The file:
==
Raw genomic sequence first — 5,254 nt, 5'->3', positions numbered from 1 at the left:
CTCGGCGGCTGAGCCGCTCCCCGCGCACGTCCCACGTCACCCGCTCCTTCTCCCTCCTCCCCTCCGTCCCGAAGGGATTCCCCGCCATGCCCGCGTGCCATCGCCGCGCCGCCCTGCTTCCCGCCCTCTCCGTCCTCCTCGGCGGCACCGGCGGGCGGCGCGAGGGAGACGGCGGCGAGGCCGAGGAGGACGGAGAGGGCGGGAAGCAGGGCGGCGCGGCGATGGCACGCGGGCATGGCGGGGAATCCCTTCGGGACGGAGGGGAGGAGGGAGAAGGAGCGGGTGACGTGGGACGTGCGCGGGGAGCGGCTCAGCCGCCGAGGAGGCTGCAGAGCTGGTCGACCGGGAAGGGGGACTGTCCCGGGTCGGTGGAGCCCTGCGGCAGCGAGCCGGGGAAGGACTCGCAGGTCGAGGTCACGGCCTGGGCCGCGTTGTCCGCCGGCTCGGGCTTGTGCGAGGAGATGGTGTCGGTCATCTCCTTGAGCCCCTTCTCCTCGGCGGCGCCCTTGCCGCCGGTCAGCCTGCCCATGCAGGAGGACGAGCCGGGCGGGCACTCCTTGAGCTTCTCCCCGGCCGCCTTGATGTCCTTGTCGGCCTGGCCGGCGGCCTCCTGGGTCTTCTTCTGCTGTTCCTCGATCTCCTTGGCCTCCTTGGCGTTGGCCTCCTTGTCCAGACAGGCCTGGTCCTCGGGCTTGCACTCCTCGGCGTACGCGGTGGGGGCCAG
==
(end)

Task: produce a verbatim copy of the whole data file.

Raw genomic sequence first — 5,254 nt, 5'->3', positions numbered from 1 at the left:
CTCGGCGGCTGAGCCGCTCCCCGCGCACGTCCCACGTCACCCGCTCCTTCTCCCTCCTCCCCTCCGTCCCGAAGGGATTCCCCGCCATGCCCGCGTGCCATCGCCGCGCCGCCCTGCTTCCCGCCCTCTCCGTCCTCCTCGGCGGCACCGGCGGGCGGCGCGAGGGAGACGGCGGCGAGGCCGAGGAGGACGGAGAGGGCGGGAAGCAGGGCGGCGCGGCGATGGCACGCGGGCATGGCGGGGAATCCCTTCGGGACGGAGGGGAGGAGGGAGAAGGAGCGGGTGACGTGGGACGTGCGCGGGGAGCGGCTCAGCCGCCGAGGAGGCTGCAGAGCTGGTCGACCGGGAAGGGGGACTGTCCCGGGTCGGTGGAGCCCTGCGGCAGCGAGCCGGGGAAGGACTCGCAGGTCGAGGTCACGGCCTGGGCCGCGTTGTCCGCCGGCTCGGGCTTGTGCGAGGAGATGGTGTCGGTCATCTCCTTGAGCCCCTTCTCCTCGGCGGCGCCCTTGCCGCCGGTCAGCCTGCCCATGCAGGAGGACGAGCCGGGCGGGCACTCCTTGAGCTTCTCCCCGGCCGCCTTGATGTCCTTGTCGGCCTGGCCGGCGGCCTCCTGGGTCTTCTTCTGCTGTTCCTCGATCTCCTTGGCCTCCTTGGCGTTGGCCTCCTTGTCCAGACAGGCCTGGTCCTCGGGCTTGCACTCCTCGGCGTACGCGGTGGGGGCCAG